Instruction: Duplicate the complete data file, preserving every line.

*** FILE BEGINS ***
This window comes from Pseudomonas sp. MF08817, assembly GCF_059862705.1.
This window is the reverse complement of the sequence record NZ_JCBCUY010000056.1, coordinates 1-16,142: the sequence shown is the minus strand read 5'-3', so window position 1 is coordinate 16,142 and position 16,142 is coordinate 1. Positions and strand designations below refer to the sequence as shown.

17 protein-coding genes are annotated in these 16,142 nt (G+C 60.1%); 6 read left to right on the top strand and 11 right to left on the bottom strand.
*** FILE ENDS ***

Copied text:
This window comes from Pseudomonas sp. MF08817, assembly GCF_059862705.1.
This window is the reverse complement of the sequence record NZ_JCBCUY010000056.1, coordinates 1-16,142: the sequence shown is the minus strand read 5'-3', so window position 1 is coordinate 16,142 and position 16,142 is coordinate 1. Positions and strand designations below refer to the sequence as shown.

17 protein-coding genes are annotated in these 16,142 nt (G+C 60.1%); 6 read left to right on the top strand and 11 right to left on the bottom strand.